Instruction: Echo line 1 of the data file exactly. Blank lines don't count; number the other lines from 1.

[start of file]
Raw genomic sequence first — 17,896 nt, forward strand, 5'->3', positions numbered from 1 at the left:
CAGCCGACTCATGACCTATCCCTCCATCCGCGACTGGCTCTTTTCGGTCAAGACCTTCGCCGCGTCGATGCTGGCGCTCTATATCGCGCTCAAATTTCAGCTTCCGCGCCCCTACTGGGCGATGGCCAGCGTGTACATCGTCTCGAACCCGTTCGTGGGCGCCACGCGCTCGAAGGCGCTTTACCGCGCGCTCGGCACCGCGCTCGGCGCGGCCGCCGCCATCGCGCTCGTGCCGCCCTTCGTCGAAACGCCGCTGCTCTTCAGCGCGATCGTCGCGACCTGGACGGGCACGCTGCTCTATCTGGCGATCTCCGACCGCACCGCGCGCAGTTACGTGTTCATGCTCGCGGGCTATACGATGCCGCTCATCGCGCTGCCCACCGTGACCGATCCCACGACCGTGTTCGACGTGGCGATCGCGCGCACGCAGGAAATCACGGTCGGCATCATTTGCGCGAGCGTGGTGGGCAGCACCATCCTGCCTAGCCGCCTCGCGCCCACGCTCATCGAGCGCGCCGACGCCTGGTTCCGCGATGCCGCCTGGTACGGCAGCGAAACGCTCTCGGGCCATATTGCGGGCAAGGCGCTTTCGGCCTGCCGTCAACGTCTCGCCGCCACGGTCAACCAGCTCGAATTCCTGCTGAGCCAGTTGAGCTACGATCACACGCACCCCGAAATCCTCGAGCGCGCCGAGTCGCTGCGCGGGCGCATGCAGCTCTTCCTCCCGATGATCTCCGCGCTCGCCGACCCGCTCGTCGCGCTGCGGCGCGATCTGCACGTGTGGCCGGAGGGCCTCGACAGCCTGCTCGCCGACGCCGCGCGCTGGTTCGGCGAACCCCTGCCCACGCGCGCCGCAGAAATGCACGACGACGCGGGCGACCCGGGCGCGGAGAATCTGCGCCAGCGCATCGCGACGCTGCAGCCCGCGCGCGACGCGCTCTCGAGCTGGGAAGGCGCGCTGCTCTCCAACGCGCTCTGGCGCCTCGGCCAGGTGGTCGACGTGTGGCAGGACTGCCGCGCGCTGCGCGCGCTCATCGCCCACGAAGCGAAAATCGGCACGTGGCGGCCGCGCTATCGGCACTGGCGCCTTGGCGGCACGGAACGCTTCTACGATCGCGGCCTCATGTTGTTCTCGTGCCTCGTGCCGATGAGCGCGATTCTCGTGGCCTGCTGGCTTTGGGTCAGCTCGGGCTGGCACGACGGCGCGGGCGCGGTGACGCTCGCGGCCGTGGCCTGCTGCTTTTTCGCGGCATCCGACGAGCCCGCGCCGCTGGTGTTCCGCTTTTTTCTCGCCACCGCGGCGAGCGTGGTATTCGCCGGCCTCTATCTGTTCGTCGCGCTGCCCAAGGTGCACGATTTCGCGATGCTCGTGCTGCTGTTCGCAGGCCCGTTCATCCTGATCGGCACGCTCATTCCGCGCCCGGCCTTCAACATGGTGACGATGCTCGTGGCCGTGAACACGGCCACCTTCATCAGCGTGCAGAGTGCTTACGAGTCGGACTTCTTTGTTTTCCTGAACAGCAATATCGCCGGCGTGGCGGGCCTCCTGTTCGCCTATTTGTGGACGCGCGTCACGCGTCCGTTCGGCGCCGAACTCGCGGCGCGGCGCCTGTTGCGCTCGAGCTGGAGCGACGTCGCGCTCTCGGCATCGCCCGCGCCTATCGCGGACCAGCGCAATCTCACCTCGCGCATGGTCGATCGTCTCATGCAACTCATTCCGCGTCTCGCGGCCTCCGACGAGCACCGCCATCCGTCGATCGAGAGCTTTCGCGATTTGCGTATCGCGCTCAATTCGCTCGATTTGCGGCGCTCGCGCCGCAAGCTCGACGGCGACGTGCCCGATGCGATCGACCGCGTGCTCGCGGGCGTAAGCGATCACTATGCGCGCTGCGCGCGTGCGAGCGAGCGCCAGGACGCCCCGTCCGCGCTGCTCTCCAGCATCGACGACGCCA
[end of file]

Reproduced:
Raw genomic sequence first — 17,896 nt, forward strand, 5'->3', positions numbered from 1 at the left: